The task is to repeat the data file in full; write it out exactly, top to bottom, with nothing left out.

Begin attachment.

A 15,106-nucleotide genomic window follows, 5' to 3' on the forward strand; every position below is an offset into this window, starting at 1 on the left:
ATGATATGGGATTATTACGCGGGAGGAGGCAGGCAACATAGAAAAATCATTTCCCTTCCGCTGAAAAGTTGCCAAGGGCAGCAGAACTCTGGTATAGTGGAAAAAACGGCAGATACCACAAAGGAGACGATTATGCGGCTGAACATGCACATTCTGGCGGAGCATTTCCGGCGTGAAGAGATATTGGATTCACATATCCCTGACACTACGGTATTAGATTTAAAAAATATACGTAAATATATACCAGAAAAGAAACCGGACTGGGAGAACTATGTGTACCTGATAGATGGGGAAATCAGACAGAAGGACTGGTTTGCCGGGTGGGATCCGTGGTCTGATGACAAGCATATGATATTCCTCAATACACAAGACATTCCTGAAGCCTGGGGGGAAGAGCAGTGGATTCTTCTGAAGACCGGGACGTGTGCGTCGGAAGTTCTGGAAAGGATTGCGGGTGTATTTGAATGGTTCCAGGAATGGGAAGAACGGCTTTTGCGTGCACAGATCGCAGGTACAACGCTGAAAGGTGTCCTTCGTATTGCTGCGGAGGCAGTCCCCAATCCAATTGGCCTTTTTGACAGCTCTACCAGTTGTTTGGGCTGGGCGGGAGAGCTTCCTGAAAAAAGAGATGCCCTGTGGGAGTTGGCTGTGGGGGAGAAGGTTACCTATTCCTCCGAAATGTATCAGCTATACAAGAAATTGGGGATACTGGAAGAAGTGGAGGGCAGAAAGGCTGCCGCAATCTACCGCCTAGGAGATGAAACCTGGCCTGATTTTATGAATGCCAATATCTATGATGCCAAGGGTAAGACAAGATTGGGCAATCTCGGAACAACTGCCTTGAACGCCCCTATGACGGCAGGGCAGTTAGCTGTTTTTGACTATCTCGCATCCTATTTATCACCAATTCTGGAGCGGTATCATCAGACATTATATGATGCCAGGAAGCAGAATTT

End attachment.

A 15,106-nucleotide genomic window follows, 5' to 3' on the forward strand; every position below is an offset into this window, starting at 1 on the left:
ATGATATGGGATTATTACGCGGGAGGAGGCAGGCAACATAGAAAAATCATTTCCCTTCCGCTGAAAAGTTGCCAAGGGCAGCAGAACTCTGGTATAGTGGAAAAAACGGCAGATACCACAAAGGAGACGATTATGCGGCTGAACATGCACATTCTGGCGGAGCATTTCCGGCGTGAAGAGATATTGGATTCACATATCCCTGACACTACGGTATTAGATTTAAAAAATATACGTAAATATATACCAGAAAAGAAACCGGACTGGGAGAACTATGTGTACCTGATAGATGGGGAAATCAGACAGAAGGACTGGTTTGCCGGGTGGGATCCGTGGTCTGATGACAAGCATATGATATTCCTCAATACACAAGACATTCCTGAAGCCTGGGGGGAAGAGCAGTGGATTCTTCTGAAGACCGGGACGTGTGCGTCGGAAGTTCTGGAAAGGATTGCGGGTGTATTTGAATGGTTCCAGGAATGGGAAGAACGGCTTTTGCGTGCACAGATCGCAGGTACAACGCTGAAAGGTGTCCTTCGTATTGCTGCGGAGGCAGTCCCCAATCCAATTGGCCTTTTTGACAGCTCTACCAGTTGTTTGGGCTGGGCGGGAGAGCTTCCTGAAAAAAGAGATGCCCTGTGGGAGTTGGCTGTGGGGGAGAAGGTTACCTATTCCTCCGAAATGTATCAGCTATACAAGAAATTGGGGATACTGGAAGAAGTGGAGGGCAGAAAGGCTGCCGCAATCTACCGCCTAGGAGATGAAACCTGGCCTGATTTTATGAATGCCAATATCTATGATGCCAAGGGTAAGACAAGATTGGGCAATCTCGGAACAACTGCCTTGAACGCCCCTATGACGGCAGGGCAGTTAGCTGTTTTTGACTATCTCGCATCCTATTTATCACCAATTCTGGAGCGGTATCATCAGACATTATATGATGCCAGGAAGCAGAATTT